Furtado tries on a bunch of genres looking for her fit. She tests her signature drawl submerged under an ocean of delay, or wrapped in disjointed, galactic synths. On The Ride, her misgivings are clear and carefully founded; her personal triumphs are celebratory, defiant and firm. But more than anything, she demands to be seen and heard, settling for nothing less. While the album had a hard time finding a home—too weird for radio, too far removed from the transience of the blogosphere–The Ride accomplishes something far more important: It’s an acute look at an artist grinding her feet into her own experimental prowess, and you can’t help cheering her on the whole way. – Melissa Vincent

Liam Gallagher – As You Were

Warner Bros. Records

After promising awesomeness in a promotional campaign that included delightfully snarky banter on Twitter and, of course, jabs at brother Noel, Liam Gallagher delivered it on his solo debut, As You Were—named after his signature social media sign-off. From roaring riffs on “Wall of Glass” to climbing acoustic strums on “I Never Wanna Be Like You,” and with that trademark snarl throughout, As You Were succinctly illustrates everything that artistically characterizes the former Oasis frontman: fantastic singer, charismatic personality, lover of the Beatles (“‘Cause happiness is still a warm gun,” he warbles on “Chinatown,” referencing the Fab Four’s song), and proponent of rock and roll.

Sonically, As You Were is at once riffy, loud, and gentle (ballad and highlight “For What It’s Worth,” too, serves as a wide-reaching apology to anyone Gallagher’s wronged). In fact, it’s in those softer moments on tracks like “Never Wanna Be Like You” and“Paper Crown” where Gallagher may pack the biggest punch, showing that, whether brazen or contemplative, he is truly a rock and roll star. He can belt out a tune and administer it with attitude to match. It’s what he does best — in case anyone forgot. And As You Were is exactly that: a swaggering collection of great tunes. – Yasmine Shemesh

Gang Of Youths – Go Farther In Lightness

Mosy Recordings, Sony Music Australia

Gang of Youths debut album, Prisoners, was about frontman Dave Le’aupepe’s life—his wife’s cancer diagnosis, their divorce, and his suicide attempt. Its follow-up, Go Farther In Lightness, is about his next chapter, and the time it takes to get there. The album’s 75 minutes are filled with brilliant wordplay and stark actualizations.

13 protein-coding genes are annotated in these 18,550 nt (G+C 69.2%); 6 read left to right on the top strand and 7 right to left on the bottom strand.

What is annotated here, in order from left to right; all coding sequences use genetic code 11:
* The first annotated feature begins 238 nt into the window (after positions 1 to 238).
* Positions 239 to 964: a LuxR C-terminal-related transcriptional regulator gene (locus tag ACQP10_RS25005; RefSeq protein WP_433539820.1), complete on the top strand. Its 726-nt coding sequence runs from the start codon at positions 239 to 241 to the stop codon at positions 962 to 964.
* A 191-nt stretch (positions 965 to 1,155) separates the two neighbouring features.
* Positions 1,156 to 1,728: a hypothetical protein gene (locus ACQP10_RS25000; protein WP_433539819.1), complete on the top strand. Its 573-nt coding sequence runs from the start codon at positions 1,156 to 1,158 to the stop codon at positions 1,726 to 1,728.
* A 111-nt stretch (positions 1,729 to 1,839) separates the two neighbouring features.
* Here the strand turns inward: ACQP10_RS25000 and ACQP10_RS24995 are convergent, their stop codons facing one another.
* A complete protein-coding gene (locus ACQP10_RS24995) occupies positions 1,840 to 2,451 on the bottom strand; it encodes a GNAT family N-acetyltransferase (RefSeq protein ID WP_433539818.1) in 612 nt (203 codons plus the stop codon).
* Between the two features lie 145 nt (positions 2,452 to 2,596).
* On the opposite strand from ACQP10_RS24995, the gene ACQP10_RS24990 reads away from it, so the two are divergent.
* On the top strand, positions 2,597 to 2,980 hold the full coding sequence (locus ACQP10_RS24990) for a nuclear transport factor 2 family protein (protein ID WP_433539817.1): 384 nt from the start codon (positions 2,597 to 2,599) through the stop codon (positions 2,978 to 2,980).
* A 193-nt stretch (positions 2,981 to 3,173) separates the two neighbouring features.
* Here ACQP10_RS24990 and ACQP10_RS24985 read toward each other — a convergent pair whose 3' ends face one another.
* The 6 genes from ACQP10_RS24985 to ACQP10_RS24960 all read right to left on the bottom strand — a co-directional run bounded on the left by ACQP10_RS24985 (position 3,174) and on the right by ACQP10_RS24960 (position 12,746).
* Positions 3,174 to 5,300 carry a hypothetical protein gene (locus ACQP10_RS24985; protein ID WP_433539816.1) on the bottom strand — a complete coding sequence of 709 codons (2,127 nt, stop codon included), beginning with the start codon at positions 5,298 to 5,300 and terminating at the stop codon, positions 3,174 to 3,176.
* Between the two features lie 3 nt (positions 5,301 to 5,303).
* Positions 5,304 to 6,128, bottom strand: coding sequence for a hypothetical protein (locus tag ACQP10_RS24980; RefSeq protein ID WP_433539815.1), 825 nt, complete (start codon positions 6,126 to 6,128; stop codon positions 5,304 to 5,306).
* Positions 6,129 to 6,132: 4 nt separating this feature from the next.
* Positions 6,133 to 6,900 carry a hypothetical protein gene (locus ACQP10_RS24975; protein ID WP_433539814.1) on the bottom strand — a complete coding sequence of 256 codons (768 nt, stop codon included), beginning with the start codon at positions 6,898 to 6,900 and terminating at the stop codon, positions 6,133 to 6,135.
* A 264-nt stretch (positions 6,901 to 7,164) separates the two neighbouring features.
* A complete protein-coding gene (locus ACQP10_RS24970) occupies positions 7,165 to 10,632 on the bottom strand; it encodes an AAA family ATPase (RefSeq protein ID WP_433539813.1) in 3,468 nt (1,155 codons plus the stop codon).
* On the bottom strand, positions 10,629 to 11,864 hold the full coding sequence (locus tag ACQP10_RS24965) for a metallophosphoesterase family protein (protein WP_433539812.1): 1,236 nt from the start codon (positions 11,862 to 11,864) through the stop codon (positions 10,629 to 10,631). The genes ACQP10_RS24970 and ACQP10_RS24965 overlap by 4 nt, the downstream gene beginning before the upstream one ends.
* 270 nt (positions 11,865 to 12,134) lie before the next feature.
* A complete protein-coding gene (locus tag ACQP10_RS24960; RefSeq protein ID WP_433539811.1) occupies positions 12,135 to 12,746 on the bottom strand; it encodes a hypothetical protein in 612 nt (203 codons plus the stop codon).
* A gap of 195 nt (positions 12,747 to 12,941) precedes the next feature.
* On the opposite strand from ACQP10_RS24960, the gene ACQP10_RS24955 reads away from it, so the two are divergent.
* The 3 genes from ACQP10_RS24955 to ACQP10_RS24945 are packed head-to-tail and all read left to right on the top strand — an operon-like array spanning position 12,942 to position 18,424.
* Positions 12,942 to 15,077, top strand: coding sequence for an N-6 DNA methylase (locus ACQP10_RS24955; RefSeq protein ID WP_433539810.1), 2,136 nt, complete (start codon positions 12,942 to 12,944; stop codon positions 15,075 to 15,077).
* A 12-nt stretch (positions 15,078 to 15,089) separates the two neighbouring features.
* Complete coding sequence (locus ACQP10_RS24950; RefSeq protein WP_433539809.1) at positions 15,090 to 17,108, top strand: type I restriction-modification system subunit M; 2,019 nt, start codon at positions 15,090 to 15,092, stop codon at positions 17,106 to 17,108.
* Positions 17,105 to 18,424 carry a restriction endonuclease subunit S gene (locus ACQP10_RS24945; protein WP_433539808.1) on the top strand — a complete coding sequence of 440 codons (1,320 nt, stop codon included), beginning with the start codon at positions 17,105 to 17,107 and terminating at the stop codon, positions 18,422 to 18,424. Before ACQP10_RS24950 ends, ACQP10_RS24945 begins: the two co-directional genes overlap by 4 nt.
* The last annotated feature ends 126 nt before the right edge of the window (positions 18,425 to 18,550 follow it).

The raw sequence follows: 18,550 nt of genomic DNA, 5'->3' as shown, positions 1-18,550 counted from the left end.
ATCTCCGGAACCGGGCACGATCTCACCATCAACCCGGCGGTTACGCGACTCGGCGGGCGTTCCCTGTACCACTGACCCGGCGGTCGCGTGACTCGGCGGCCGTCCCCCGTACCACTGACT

Yeah, you’re getting well over an hour of strong writing and subsequent mini-breakdowns;  stars like “Le Symbolique” slowly knock you out. and “Keep Me In The Open” gives off seriously Postal Service vibes, storytelling and all. This is music that makes you want to feel better, but forgives you if you don’t yet. –Kathryn Kyte  


Gas – Narkopop


Narkopop is etched in my DNA. According to iTunes, I’ve listened to this album in full 208 times; some tracks, well over 250. Since Narkopop appeared in my life, it has become a part of it, no different than breathing, sleeping, or dreaming. I hear it sometimes while walking around the city, echoing off the skyscrapers. When I developed tinnitus earlier this year, I was terrified. I didn’t know if I could deal with it. The knowledge that it may never go away made me feel helplessness I haven’t felt in a long time. When Narkopop arrived, it may have almost literally saved my life. Its menacing majesty was engulfing enough for my mind to latch on to, distracting from the ringing, while the soothing soundscapes helped me drift away. I could finally sleep again.

Narkopop was the only relief 2017 allowed me. I’m listening to it now. I’ll listen to it again when I go to bed. It is my album of the year, and my medicine. – Phil Maye

Kendrick Lamar – DAMN.

TDE/Aftermath, Interscope

It’s fair to say that Kendrick Lamar was due for a let down after continuously blasting it out of the park since the start of the decade. Yet, he found a way to further entrench himself as the undisputed King of Rap with DAMN. by going back to doing what does best. While To Pimp A Butterfly and its sister EP, untitled.unmastered, saw Kendrick transcending hip-hop (why tho?), weaving his intricate flows over lush instrumentation, on DAMN., Kendrick opted to strip things down and take a more classic hip-hop approach: grab a bunch of dope beats from the best producers he could find and get to work. It’s not a step back, by any means; Kendrick’s ideas and concepts have always been his secret weapon, and they take centre stage on this one. On a record about duality, he effortlessly strikes a balance between thought provoking and hit making. – Chayne Japal

LeiKeli47 –Wash & Set